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Insights Into Jim’s Packing Science


Packing for a Cross Country Trip is Like Preparing for a Marathon

Getting ready for a cross-country trip requires some mental gymnastics! We’ve only got one shot to pack up the truck before we head west. Better to be well organized from the start. We knew it was going to be tight, especially since we were taking a few containers of personal items to our son, Ross and his family, who live in Portland, OR.

We actually started the packing process back in April when we unloaded the contents, of our sold Ranger Tugs R27, from our truck into the garage. I sorted through it all and weeded out things we never used. Then I put most of the boat paraphernalia into containers that would eventually fit neatly in the bed of the truck. Once we depart home there’s no chance we’re turning around, unless it’s Lisa who’s not in the truck. We are fairly familiar with the drill and what we need to take, so it does get easier.

We started getting organized several weeks before the actual departure day.

I made a list, sorted through the old boat stuff again and made a staging area on the floor of our garage. I then started ordering new items such as a 22 lb. Rocna anchor, BBQ grille and an electric pigtail adaptor. These were items that sold with our R27. That was the fun part. About a week before departure date I started packing, first by loading all the containers, that were ready to go since April, into the bed of the truck. Then I fit more items between the containers, or on top of containers, to ensure we used up every possible inch of available real estate.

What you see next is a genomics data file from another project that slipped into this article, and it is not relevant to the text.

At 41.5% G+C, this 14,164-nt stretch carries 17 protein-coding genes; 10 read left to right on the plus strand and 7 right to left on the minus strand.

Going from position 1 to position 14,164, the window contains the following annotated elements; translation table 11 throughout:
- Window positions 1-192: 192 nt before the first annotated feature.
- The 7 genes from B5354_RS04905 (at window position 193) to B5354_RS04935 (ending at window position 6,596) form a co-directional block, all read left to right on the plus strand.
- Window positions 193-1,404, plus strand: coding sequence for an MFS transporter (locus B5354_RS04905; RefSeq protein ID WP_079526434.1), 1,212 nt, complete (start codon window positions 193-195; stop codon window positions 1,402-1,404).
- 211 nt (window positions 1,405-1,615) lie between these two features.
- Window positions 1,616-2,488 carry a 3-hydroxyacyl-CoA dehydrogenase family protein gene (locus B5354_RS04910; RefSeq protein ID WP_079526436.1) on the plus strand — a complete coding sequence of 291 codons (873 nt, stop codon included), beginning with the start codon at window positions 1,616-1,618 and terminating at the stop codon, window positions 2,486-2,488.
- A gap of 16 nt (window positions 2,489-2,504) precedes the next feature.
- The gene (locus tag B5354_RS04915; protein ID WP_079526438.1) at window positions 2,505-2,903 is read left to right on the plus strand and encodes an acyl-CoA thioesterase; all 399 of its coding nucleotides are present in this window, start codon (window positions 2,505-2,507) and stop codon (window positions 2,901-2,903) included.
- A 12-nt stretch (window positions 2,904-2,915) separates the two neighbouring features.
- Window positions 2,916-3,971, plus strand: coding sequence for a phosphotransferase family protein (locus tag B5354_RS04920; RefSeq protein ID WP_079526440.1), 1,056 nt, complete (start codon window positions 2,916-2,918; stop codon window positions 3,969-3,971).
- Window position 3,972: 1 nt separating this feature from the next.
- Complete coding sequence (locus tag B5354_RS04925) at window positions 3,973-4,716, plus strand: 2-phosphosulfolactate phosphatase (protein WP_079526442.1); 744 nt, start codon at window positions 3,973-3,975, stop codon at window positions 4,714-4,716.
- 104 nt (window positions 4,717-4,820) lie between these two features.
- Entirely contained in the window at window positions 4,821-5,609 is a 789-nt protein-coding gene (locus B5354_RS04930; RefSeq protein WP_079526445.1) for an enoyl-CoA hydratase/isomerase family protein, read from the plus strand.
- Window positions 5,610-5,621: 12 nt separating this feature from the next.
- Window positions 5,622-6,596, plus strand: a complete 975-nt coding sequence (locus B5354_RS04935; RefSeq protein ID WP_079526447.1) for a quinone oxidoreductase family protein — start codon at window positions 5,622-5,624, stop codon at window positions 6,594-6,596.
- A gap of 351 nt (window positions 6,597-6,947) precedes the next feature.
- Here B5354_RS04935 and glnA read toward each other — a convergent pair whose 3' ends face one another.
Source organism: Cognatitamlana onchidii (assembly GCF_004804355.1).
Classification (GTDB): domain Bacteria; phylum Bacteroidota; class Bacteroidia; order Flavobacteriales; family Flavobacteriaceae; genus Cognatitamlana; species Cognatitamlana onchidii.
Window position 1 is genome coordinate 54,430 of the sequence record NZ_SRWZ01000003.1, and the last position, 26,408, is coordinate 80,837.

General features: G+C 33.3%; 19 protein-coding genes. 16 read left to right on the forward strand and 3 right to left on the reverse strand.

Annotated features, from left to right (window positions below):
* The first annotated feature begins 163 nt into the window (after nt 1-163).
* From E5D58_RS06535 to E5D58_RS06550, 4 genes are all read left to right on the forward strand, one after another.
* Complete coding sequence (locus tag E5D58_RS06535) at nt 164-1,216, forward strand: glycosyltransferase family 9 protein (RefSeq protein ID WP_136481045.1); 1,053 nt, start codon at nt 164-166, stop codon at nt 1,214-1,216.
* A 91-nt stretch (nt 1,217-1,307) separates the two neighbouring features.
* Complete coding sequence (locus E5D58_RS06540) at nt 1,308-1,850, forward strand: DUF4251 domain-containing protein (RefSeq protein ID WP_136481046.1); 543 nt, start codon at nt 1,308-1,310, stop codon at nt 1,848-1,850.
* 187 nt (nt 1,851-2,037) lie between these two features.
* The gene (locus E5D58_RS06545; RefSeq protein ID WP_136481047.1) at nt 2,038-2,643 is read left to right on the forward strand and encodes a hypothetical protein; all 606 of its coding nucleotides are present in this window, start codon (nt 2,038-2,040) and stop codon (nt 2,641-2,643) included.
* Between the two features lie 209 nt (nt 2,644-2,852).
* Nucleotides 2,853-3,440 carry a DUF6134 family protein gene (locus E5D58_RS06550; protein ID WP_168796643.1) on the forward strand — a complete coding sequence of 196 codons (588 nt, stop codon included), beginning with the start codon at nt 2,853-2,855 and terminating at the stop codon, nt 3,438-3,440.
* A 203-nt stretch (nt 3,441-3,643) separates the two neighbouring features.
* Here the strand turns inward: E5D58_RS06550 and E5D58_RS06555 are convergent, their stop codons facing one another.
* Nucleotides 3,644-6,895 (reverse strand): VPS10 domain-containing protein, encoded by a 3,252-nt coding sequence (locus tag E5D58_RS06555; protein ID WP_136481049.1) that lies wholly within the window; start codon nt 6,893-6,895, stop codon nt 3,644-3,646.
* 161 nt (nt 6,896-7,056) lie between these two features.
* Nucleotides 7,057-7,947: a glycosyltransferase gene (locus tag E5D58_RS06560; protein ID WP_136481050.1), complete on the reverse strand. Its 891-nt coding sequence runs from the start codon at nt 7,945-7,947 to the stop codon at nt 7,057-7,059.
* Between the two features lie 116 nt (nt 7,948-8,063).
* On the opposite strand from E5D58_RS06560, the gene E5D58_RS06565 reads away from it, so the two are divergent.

Amazingly everything I had sitting on the garage floor fit in the bed of the truck.

This left the back seat of the truck for clothes and personal belongings, or stuff we needed to access on the road trip. As we were packing the truck we also kept an eye on what needed to be done to close down the house for a two-month adventure. This process sometimes feels like a well choreographed marathon. Again we’ve had practice, as this is our second time packing up to drive west to pick up a new Ranger Tug. In 2011, we drove out to Seattle to get our first tug, an R27. All-in-all, we’ve made this cross-country, round trip, five times, if you count the time we drove out in the winter of 2007/08 to watch our Fathom 40 be built. Two of those trips were made by hauling the boat to and from the West Coast specifically to cruise Puget Sound and British Columbia.

We left Michigan early Sunday morning. Feels good to finally get on the road!

When not towing a boat, like now, we will cover about 500 miles per day, give or take a few. We anticipate the trip will take four straight days of driving from Michigan to Idaho, where we will visit friends for a couple days, then one more day to Portland, OR, we’ll visit family for a few days before we meet up with the new Kismet. Although we usually take in some sights on the way – on previous trips we’ve visited  Glacier National Park, the Badlands, Mount Rushmore, Teddy Roosevelt National Park and a few side attractions. This trip is a straight shot for us, our focus being getting on that new boat as soon as possible.

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By using a hook and a pole, I was able to quickly push the containers to the front of the bed of the truck.


Don’t think we forgot anything. The truck is filled to the gills.


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